If at all possible, it's best if you can connect with someone from the campaign to find out their greatest content needs. And you'll want to study the candidate enough to know what their main talking points are so you can be sure to always stay on message.
There are multiple apps that you can download from your smartphone's App Store that will allow you to create graphics for candidates, with Canva being, of course, the most popular. You'll want to use the campaign's logo and color scheme. But you can do much of this kind of thing for a campaign as a volunteer. Again, you should work with them to find out their greatest needs. But for smaller campaigns that don't have staff managing their social media, you may just end up doing some of this stuff on your own in a grassroots way. For example, leading up to 2015 and John Bel Edwards' first run for governor, we created some very low tech graphics that we coordinated posting through a group of us who were often online, and were able to share some of his key plans using images and frequently used hashtags. This showed a growing movement in support of his run. And as I've mentioned previously, both local and national journalists have traditionally watched Twitter like hawks, so that was a key place that we focused our efforts with this particular strategy.
In the same way, while you're taking photos and creating graphics, you could pull together a group of social media volunteers, and manage them for a candidate to make sure there's content being posted on their behalf every day. Again, it's always best to work in partnership with a campaign. But if for any reason that isn't possible, just remember, you want to be the best possible representative for your candidate that you can be. Don't say or post anything that will put them in a vulnerable position in their race. You don't want to become the story, unless it's just a simple acknowledgement that a lot of people seem to like this person running for elected office.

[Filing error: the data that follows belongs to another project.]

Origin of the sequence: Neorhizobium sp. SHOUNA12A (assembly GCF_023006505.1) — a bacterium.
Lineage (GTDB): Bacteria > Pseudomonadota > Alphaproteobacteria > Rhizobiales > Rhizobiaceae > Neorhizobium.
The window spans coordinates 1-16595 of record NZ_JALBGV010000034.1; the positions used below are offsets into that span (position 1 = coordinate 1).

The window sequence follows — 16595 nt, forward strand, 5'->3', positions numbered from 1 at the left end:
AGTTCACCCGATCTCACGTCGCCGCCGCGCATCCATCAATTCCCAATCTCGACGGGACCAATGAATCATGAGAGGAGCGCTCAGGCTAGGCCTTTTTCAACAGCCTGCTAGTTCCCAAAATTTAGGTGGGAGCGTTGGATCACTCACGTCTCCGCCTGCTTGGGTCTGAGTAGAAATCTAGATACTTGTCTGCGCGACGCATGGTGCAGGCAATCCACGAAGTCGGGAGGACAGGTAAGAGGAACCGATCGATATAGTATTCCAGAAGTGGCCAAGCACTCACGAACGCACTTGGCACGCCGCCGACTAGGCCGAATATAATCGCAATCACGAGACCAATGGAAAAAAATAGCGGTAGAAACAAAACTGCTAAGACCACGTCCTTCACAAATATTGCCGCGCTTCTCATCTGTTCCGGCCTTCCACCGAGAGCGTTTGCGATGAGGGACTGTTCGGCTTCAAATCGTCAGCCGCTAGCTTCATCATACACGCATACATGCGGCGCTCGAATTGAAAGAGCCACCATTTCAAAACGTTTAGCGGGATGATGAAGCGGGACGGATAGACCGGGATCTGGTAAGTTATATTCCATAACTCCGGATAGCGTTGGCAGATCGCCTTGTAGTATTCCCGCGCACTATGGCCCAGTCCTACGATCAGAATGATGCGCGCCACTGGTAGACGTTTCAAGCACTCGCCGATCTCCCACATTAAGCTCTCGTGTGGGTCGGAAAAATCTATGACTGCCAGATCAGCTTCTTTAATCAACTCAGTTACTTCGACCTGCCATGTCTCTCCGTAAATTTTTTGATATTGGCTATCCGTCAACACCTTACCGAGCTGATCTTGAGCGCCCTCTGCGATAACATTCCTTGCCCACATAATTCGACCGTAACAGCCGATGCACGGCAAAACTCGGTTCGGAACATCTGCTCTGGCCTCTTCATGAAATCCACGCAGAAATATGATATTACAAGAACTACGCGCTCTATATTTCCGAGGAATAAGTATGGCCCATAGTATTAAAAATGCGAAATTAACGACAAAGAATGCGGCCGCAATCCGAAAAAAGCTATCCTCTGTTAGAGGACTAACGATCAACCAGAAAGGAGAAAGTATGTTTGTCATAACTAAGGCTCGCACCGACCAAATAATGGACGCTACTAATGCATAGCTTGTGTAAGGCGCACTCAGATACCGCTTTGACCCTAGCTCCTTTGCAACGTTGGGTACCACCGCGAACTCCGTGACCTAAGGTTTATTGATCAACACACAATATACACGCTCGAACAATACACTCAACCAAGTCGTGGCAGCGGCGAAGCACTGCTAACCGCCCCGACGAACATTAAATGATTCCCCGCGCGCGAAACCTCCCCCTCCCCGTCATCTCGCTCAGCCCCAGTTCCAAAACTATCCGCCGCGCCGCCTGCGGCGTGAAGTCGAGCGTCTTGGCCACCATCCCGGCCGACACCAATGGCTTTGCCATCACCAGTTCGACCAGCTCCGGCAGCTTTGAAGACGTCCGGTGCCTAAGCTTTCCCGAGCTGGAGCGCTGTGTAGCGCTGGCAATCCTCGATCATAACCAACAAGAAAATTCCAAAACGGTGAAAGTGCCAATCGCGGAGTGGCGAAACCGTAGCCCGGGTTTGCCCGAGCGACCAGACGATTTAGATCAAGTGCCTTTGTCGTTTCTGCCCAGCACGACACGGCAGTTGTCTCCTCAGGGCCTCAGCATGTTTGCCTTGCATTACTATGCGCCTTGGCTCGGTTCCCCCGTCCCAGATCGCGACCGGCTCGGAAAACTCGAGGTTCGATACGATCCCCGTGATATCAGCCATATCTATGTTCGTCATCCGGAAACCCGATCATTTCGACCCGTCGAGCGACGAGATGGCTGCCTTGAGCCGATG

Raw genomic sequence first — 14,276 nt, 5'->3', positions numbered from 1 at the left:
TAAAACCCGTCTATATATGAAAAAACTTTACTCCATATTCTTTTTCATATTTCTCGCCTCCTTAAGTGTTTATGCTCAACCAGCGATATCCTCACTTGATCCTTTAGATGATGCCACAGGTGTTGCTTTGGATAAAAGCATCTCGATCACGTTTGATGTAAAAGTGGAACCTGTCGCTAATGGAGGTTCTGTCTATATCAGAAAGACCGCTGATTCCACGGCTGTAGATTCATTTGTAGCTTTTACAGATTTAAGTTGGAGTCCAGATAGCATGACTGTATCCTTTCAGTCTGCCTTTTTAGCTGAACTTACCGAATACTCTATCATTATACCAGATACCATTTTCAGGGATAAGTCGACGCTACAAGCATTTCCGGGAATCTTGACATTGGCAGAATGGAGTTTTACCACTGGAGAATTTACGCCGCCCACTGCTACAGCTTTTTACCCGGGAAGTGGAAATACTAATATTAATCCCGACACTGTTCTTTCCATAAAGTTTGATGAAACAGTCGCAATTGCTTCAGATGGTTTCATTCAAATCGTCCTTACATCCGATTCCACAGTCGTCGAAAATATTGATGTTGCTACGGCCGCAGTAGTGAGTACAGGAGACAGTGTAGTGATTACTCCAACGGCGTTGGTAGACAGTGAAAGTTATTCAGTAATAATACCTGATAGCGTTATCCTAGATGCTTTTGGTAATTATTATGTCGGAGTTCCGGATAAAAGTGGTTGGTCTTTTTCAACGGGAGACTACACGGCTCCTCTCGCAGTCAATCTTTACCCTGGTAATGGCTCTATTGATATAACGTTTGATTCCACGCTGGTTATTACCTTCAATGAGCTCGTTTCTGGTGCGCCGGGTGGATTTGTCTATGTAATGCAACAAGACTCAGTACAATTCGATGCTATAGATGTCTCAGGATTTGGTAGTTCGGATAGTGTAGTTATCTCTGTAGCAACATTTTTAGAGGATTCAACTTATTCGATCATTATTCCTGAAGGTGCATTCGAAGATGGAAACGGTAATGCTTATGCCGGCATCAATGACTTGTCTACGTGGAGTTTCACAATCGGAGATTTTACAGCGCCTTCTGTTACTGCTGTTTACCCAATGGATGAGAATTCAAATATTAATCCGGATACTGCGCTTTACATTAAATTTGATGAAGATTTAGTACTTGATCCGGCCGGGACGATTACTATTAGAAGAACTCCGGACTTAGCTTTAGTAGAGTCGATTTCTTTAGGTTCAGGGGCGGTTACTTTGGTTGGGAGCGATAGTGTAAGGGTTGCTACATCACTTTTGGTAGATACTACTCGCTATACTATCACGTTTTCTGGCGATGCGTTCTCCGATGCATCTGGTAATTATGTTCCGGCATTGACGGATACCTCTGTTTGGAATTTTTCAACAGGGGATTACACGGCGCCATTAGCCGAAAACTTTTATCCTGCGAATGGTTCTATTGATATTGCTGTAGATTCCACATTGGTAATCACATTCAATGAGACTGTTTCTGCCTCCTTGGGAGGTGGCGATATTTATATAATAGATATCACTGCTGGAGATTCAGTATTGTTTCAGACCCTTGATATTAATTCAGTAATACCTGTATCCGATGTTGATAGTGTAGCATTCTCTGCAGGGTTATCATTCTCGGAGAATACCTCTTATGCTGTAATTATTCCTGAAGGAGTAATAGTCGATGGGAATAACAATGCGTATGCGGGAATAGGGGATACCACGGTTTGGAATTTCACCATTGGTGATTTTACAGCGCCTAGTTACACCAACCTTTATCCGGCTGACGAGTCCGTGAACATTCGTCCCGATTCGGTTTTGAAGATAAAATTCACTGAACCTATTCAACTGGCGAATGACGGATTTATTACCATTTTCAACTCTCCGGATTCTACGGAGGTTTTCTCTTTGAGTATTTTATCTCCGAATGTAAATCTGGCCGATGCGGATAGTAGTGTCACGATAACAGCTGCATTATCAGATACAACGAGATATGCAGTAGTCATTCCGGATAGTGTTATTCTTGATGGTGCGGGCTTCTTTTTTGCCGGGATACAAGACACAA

Finally, there are those in-between sized campaigns that don't have the money to hire someone to manage online content, but are developed enough that they can organize some volunteer staff assistance. If you have the skill set and spare time to manage social media for a candidate, you can certainly offer to do that. There are a couple of ways to handle that depending on how much the candidate already has a following and voice online. If they're just starting out, without a lot of followers, there's likely no harm in managing their campaign account directly. If on the other hand, they're already pretty well established on social media, it may be best to start a new campaign account. For example, Stacey Abrams has her own @StaceyAbrams account on Twitter as well as a @TeamAbrams account.
Whichever way you go, you'll want to make sure you're getting good guidance from the campaign. And pro tip: it's a good idea to calendar out your posts so you're sharing info that's relevant to what your candidate is doing every week. Is it the last week to register to vote? What's the key talking point for the candidate this week: education, crime, infrastructure? You should make sure you're creating content that syncs up with whatever the campaign is talking about at the time, so that you're staying relevant, and creating a source of repetition of key messages on the issues that drew you to this person in the first place.
So that phone you have in your hand is a valuable campaign tool. It has multiple uses that maybe you just haven't fully engaged with yet. You can do any or all of these things at no cost to you or your candidate. So when resources are tight, as they usually are for folks on the left, and you need to increase name recognition or inform voters about a candidate's bio, values, and platform. This is a great way to help with that.
Run some technical tests now, so that when it comes time to help your candidate later this year, you'll have the confidence and know how to be an MVP on their team.
Thank you for listening to Louisiana Lefty. Please follow us on your favorite podcast platform. Thank you to Ben Collinsworth for producing Louisiana Lefty, Jen Pack of Black Cat Studios for our Super Lefty artwork, and Thousand $ Car for allowing us to use their swamp pop classic "Security Guard" as our Louisiana Lefty theme song.